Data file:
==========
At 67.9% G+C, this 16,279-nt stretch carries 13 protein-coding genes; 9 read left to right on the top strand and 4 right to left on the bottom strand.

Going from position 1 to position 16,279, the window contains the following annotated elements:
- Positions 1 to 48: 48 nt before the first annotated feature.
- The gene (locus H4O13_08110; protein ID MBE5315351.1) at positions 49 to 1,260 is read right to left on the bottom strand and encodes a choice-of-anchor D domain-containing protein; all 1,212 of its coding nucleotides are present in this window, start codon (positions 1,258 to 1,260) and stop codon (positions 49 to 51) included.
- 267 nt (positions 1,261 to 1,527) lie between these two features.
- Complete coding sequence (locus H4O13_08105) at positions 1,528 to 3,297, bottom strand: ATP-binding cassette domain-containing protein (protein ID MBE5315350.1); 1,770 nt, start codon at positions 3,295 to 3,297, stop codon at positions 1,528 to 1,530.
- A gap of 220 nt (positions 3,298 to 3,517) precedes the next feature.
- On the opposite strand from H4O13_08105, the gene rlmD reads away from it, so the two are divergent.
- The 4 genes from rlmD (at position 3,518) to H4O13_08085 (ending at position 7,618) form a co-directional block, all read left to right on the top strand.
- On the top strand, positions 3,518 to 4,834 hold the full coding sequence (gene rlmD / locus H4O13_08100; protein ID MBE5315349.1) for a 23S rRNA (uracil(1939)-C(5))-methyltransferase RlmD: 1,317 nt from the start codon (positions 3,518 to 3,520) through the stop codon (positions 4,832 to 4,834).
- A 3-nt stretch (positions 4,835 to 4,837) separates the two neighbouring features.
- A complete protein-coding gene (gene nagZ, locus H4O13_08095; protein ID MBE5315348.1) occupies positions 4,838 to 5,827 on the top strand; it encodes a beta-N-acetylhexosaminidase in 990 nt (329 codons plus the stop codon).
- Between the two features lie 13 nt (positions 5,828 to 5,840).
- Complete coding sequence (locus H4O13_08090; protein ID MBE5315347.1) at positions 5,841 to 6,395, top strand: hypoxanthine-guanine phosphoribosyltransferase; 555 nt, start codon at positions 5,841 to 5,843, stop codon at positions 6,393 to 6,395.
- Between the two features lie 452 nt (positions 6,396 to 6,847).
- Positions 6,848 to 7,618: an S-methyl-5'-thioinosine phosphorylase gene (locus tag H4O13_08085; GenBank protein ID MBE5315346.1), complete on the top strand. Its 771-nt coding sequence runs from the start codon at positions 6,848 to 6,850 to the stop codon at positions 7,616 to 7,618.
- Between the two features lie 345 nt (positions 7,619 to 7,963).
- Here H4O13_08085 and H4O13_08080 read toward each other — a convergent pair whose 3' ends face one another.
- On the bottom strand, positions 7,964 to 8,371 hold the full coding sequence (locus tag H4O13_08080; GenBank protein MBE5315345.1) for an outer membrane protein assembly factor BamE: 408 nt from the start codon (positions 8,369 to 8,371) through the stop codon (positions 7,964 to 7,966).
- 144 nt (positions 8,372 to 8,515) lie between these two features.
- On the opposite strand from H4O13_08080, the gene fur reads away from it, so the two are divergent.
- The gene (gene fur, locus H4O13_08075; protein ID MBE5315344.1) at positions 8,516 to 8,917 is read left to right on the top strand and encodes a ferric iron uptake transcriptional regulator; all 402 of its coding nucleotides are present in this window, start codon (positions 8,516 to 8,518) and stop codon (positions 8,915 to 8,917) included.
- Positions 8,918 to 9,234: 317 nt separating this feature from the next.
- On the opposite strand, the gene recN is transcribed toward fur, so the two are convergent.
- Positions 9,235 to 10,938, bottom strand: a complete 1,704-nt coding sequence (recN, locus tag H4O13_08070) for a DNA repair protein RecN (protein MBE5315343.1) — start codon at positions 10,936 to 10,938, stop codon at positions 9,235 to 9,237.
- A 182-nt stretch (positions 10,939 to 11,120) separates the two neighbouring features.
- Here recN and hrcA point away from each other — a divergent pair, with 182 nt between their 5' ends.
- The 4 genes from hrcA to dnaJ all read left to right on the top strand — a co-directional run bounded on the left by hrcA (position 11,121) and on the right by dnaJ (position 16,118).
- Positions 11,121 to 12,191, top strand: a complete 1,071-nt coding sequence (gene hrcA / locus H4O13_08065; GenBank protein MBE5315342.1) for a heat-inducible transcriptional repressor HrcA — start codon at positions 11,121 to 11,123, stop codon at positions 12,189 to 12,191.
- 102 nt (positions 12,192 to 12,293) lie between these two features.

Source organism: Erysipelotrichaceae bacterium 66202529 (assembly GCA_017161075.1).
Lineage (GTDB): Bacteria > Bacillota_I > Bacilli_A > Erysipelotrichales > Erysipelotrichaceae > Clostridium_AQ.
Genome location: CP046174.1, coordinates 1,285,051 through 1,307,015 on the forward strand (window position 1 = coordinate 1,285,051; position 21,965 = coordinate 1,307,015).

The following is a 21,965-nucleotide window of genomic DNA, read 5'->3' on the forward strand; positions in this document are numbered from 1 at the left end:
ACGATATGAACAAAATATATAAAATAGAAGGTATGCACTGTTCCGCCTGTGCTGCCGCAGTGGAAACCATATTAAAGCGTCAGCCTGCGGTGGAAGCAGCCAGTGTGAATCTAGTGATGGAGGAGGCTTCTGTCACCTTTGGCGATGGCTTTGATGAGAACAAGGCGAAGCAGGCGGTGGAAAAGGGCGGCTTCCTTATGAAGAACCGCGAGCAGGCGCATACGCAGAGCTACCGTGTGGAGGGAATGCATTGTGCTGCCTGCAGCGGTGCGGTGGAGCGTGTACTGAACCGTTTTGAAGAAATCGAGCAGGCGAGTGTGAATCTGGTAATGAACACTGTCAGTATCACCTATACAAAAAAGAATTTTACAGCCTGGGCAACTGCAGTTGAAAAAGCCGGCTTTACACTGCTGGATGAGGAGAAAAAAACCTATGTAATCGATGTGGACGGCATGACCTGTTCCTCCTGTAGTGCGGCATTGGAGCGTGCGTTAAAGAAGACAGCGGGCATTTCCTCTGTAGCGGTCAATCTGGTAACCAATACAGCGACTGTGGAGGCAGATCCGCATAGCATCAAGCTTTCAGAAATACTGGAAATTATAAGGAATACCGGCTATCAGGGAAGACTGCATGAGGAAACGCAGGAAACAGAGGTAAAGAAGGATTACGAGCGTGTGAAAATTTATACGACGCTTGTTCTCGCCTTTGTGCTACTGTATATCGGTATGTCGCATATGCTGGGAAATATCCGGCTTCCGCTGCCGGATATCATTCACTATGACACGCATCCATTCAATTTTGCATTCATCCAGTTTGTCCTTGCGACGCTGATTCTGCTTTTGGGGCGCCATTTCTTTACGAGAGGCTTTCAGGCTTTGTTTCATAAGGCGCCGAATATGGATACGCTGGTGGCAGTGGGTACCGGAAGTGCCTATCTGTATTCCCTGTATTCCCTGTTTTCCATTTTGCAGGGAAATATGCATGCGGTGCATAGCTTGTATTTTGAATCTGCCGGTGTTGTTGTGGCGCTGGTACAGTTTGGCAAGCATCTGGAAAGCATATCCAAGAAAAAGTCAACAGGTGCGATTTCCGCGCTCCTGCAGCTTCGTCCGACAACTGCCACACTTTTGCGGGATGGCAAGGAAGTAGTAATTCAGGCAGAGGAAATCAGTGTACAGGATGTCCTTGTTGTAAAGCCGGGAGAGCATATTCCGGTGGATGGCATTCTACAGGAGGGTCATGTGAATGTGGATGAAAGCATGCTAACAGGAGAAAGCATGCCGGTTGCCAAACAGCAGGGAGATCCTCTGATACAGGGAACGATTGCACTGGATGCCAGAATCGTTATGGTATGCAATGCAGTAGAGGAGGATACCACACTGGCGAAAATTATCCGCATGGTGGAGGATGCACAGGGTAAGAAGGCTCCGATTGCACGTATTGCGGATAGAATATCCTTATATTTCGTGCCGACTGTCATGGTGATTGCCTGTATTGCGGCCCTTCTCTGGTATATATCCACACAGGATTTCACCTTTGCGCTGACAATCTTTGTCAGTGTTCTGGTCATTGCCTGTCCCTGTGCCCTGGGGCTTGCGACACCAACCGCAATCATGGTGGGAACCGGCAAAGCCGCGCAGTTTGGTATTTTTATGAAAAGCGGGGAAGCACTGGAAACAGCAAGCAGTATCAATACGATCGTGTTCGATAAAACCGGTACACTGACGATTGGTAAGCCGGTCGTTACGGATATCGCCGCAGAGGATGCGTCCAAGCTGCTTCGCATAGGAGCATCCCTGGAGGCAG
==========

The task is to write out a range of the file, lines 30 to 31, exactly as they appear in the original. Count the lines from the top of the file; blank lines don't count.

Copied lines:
- 102 nt (positions 12,192 to 12,293) lie between these two features.

Source organism: Erysipelotrichaceae bacterium 66202529 (assembly GCA_017161075.1).